Country: Mumbai, India
As I belong to a well-known and educated family, I was always given a chance to think outside the box. My parents were always supportive irrespective of what our community norms were. I was educated and given the same rights as my brothers and my voice was never unheard and my opinions were also considered. I was a daughter but treated as a son.
But as our community was a little more tightly knitted, everyone had a say in what happened to me, and with all the women in my family influencing us, my mom agreed at the age of seven that I would have to go through the ceremony of Khatna.
I still remember that day clearly. My mom and masi (aunt) took me to this woman’s house in Pune to get the job done. I might not remember the pain now, but the fear, the sadness and distrust from that day remain. I know many of my cousins still ask me, “Why are you so upset about what happened? Has it changed us in any way?”
I agree Khatna might not have changed my desire towards sex, but it has changed my outlook towards our mothers who told us that anyone who touched us forcefully was wrong, especially in our private areas, but then they, themselves, took us to an unknown woman, a stranger who pulled down our pants and touched us. How is what this stranger did any different from sexual abuse? Why don’t our mothers or grandmothers or aunts think that seven is not an age where children are old enough to understand what is happening to them? Why don’t they realize that this may leave an impact on us that might make our parents regret their decision later on?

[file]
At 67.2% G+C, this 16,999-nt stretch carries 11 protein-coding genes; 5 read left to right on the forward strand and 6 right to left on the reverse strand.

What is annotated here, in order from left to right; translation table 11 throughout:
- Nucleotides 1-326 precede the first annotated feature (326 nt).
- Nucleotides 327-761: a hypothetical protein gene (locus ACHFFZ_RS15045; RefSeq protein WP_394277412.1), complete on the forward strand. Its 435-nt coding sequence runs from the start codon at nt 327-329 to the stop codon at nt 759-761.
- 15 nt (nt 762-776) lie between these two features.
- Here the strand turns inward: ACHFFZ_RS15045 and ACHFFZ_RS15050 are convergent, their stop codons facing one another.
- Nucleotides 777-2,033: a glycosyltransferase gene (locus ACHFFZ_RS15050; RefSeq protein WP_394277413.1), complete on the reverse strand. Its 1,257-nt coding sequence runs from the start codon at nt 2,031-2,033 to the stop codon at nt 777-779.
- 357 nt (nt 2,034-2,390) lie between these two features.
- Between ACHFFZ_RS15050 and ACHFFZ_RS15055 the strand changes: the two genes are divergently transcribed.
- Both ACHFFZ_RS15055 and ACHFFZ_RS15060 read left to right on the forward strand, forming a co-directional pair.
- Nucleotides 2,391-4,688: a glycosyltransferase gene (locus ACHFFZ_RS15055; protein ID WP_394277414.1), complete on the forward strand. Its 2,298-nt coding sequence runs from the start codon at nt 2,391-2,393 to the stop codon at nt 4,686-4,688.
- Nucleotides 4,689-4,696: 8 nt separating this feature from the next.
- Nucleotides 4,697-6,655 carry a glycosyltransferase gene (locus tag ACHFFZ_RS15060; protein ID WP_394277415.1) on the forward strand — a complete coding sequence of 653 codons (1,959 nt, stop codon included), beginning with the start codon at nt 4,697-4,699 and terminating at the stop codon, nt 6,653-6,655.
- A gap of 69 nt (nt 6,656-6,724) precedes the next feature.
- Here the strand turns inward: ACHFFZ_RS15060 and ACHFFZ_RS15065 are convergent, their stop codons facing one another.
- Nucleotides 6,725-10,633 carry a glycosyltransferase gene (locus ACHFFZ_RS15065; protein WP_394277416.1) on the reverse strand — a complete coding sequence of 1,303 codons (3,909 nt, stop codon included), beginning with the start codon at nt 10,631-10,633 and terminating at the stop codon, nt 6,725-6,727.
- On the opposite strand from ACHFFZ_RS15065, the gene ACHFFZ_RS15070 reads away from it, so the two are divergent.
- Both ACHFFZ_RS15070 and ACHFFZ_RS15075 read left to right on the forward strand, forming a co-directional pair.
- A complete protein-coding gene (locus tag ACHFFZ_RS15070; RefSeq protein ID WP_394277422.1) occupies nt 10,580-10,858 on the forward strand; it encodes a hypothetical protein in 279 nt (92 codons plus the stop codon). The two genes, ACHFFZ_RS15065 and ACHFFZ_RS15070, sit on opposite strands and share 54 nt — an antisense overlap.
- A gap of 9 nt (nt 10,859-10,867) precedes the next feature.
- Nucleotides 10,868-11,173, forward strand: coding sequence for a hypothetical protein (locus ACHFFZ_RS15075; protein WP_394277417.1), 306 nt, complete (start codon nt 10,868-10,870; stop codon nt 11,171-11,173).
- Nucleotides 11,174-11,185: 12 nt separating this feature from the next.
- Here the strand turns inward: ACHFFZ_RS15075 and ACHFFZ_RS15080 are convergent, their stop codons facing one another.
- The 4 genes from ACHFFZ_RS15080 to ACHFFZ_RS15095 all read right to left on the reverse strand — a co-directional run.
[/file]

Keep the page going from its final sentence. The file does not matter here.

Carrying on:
I don’t remember the pain of childbirth, but I remember the emotions I felt. That’s the same for these little girls. I don’t think I can decide if Khatna should be abolished or not for adult women, but, I am sure Khatna shouldn’t happen to young kids. Childhood is about making sure your kids are safe and that they trust you to not scar them. Let our girls grow up. Inform them of any changes that we might plan to do to their bodies. Let’s educate our kids about our religion, not scare them into practices.
I know many people who will disagree and they are welcome to do so, as I only want to share my point of view. I am a mom of two girls. I know I can make their lives better by not forcing them into my or our elders’ beliefs. I want to educate them that our community is a progressive community where we are confident, educated women, who are taught to be entrepreneurs, and who have the right to choose the path we desire.
For all the mothers of daughters in our community, please take the time to think about what I am saying. Let our daughters grow up and make their own choices. Let’s not decide on their behalf.
2 thoughts on “To cut or not to cut? Let our daughters grow up and decide”
Very well written ….I still wait to understand however ….also the utility or futility of katana for the boys too ,largely rampant amongst all Muslim sects .I got my son undergo it when he was 15 days old .Needless to say I was traumatized At the whole ordeal as it was undertaken with NO anaesthesia what so over .He is my first born …..But gradually when it happened to other children ,my co-sister’s children I got largely immune ……convincing myself of the routine.Can someone please enlighten me about the scientific or RELIGIOUS basis of the same .
An interesting discussion is worth comment. I believe that you need to write more on this issue, it may not be a taboo matter but generally people do not discuss these topics. To the next! Kind regards!!